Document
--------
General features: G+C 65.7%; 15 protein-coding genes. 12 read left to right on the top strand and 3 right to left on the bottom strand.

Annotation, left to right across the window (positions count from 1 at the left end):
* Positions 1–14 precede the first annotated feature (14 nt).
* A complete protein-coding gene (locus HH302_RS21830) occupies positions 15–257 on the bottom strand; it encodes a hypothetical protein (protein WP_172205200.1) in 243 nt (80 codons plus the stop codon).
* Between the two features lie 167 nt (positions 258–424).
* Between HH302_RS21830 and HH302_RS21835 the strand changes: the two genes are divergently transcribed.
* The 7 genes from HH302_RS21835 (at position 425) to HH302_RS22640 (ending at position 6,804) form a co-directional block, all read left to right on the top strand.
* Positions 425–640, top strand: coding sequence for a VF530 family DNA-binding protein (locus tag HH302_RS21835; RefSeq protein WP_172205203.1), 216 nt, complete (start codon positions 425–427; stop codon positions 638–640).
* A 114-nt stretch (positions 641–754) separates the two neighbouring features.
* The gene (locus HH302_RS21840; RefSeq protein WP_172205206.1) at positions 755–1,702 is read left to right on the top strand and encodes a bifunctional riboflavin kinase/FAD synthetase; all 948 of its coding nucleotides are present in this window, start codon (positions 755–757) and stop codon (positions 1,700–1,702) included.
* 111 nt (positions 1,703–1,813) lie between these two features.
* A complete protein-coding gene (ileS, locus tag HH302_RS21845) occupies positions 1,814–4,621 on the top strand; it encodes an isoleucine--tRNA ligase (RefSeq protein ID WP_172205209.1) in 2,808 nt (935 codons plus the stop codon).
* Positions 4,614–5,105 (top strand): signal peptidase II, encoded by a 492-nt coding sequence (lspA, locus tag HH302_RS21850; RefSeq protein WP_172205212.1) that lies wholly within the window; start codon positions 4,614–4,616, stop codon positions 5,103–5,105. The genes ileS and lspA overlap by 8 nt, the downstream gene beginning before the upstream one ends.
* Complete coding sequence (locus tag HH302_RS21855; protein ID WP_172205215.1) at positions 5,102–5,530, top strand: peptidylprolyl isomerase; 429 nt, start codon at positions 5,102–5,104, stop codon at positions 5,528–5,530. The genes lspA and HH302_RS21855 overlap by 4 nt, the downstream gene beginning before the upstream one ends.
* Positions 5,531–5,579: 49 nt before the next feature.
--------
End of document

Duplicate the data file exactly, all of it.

General features: G+C 65.7%; 15 protein-coding genes. 12 read left to right on the top strand and 3 right to left on the bottom strand.

Annotation, left to right across the window (positions count from 1 at the left end):
* Positions 1–14 precede the first annotated feature (14 nt).
* A complete protein-coding gene (locus HH302_RS21830) occupies positions 15–257 on the bottom strand; it encodes a hypothetical protein (protein WP_172205200.1) in 243 nt (80 codons plus the stop codon).
* Between the two features lie 167 nt (positions 258–424).
* Between HH302_RS21830 and HH302_RS21835 the strand changes: the two genes are divergently transcribed.
* The 7 genes from HH302_RS21835 (at position 425) to HH302_RS22640 (ending at position 6,804) form a co-directional block, all read left to right on the top strand.
* Positions 425–640, top strand: coding sequence for a VF530 family DNA-binding protein (locus tag HH302_RS21835; RefSeq protein WP_172205203.1), 216 nt, complete (start codon positions 425–427; stop codon positions 638–640).
* A 114-nt stretch (positions 641–754) separates the two neighbouring features.
* The gene (locus HH302_RS21840; RefSeq protein WP_172205206.1) at positions 755–1,702 is read left to right on the top strand and encodes a bifunctional riboflavin kinase/FAD synthetase; all 948 of its coding nucleotides are present in this window, start codon (positions 755–757) and stop codon (positions 1,700–1,702) included.
* 111 nt (positions 1,703–1,813) lie between these two features.
* A complete protein-coding gene (ileS, locus tag HH302_RS21845) occupies positions 1,814–4,621 on the top strand; it encodes an isoleucine--tRNA ligase (RefSeq protein ID WP_172205209.1) in 2,808 nt (935 codons plus the stop codon).
* Positions 4,614–5,105 (top strand): signal peptidase II, encoded by a 492-nt coding sequence (lspA, locus tag HH302_RS21850; RefSeq protein WP_172205212.1) that lies wholly within the window; start codon positions 4,614–4,616, stop codon positions 5,103–5,105. The genes ileS and lspA overlap by 8 nt, the downstream gene beginning before the upstream one ends.
* Complete coding sequence (locus tag HH302_RS21855; protein ID WP_172205215.1) at positions 5,102–5,530, top strand: peptidylprolyl isomerase; 429 nt, start codon at positions 5,102–5,104, stop codon at positions 5,528–5,530. The genes lspA and HH302_RS21855 overlap by 4 nt, the downstream gene beginning before the upstream one ends.
* Positions 5,531–5,579: 49 nt before the next feature.